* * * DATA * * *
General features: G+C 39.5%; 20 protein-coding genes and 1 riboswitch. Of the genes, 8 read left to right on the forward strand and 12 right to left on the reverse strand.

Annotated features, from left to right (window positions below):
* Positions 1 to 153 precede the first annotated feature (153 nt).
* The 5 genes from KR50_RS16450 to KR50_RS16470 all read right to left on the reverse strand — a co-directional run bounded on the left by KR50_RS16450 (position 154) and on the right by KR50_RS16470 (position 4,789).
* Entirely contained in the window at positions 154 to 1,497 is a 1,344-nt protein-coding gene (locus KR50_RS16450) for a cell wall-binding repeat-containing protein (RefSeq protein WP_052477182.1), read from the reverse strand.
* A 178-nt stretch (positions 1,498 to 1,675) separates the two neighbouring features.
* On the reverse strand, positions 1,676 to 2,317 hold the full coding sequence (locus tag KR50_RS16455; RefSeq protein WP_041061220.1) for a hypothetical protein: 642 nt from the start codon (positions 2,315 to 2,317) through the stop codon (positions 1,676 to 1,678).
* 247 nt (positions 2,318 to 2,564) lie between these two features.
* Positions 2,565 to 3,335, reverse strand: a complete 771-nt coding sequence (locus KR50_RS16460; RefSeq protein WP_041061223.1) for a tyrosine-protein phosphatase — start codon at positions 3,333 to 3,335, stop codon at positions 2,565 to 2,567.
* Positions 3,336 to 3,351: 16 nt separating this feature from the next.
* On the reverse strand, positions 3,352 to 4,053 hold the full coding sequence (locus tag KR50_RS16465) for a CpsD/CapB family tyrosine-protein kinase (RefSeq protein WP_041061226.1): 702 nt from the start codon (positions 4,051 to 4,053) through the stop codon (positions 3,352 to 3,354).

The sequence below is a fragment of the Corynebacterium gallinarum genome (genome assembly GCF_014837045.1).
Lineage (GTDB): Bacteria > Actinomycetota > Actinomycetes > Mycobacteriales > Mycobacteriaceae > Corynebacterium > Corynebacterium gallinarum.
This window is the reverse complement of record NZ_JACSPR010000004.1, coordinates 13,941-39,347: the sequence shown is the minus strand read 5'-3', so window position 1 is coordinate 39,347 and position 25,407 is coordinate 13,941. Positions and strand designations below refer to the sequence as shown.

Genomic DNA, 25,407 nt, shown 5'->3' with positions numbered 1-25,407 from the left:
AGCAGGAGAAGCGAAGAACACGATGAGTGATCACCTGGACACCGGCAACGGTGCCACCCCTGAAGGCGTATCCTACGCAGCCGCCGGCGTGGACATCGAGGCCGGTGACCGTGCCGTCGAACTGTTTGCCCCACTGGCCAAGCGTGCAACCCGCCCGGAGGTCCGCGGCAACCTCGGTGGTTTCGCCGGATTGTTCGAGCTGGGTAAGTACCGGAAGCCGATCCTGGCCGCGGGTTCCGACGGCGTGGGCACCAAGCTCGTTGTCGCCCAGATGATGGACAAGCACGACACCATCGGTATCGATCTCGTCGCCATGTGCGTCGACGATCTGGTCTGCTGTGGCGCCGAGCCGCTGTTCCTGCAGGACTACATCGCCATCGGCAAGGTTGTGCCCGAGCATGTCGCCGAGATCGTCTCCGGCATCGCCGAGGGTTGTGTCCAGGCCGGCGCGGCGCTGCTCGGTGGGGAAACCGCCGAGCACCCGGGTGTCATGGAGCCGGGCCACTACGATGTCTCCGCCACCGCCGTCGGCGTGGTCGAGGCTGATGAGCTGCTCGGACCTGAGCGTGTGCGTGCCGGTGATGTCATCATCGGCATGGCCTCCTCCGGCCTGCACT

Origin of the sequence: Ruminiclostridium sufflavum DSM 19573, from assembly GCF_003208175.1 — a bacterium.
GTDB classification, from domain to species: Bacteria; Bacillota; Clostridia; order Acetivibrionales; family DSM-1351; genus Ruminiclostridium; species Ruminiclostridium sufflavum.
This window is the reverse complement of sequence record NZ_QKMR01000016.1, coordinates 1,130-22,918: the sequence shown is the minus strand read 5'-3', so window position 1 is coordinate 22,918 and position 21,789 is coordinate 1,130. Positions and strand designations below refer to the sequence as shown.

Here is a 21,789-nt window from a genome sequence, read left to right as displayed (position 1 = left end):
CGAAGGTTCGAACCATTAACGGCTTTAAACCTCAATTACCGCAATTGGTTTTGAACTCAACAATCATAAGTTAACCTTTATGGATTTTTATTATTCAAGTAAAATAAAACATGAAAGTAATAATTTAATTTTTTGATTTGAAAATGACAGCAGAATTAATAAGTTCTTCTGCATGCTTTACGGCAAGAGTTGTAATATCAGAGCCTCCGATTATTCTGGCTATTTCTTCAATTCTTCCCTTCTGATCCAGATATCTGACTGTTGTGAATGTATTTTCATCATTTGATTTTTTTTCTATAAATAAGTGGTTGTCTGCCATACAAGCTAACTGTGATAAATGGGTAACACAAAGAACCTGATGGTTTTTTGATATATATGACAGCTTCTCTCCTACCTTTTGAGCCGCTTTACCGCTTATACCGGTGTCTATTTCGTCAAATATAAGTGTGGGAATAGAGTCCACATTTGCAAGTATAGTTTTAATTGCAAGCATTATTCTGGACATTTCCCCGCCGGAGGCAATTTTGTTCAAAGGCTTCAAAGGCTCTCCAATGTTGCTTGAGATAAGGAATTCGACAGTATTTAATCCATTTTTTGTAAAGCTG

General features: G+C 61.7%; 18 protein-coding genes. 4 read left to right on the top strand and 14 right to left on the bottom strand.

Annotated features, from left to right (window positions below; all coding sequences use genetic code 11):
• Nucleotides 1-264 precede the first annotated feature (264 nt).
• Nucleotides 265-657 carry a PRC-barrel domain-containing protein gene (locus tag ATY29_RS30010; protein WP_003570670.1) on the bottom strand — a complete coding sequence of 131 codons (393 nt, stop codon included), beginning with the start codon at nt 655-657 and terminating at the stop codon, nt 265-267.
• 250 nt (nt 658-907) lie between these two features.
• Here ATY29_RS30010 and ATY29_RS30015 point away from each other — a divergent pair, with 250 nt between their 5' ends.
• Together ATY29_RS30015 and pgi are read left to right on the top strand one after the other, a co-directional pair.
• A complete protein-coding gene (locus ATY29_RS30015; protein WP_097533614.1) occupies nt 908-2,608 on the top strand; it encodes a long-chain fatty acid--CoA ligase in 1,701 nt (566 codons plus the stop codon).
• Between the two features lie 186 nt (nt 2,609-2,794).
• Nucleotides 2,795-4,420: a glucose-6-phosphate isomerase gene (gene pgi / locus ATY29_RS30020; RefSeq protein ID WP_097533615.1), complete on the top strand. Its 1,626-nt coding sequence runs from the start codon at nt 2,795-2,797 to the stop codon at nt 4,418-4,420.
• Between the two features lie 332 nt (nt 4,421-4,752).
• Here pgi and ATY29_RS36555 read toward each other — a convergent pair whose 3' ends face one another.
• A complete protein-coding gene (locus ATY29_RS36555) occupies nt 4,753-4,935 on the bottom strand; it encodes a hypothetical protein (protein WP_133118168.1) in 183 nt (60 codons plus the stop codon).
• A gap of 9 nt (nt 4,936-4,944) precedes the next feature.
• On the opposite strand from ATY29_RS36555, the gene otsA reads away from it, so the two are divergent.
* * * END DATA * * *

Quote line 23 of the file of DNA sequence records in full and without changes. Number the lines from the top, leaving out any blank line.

Annotated features, from left to right (window positions below; all coding sequences use genetic code 11):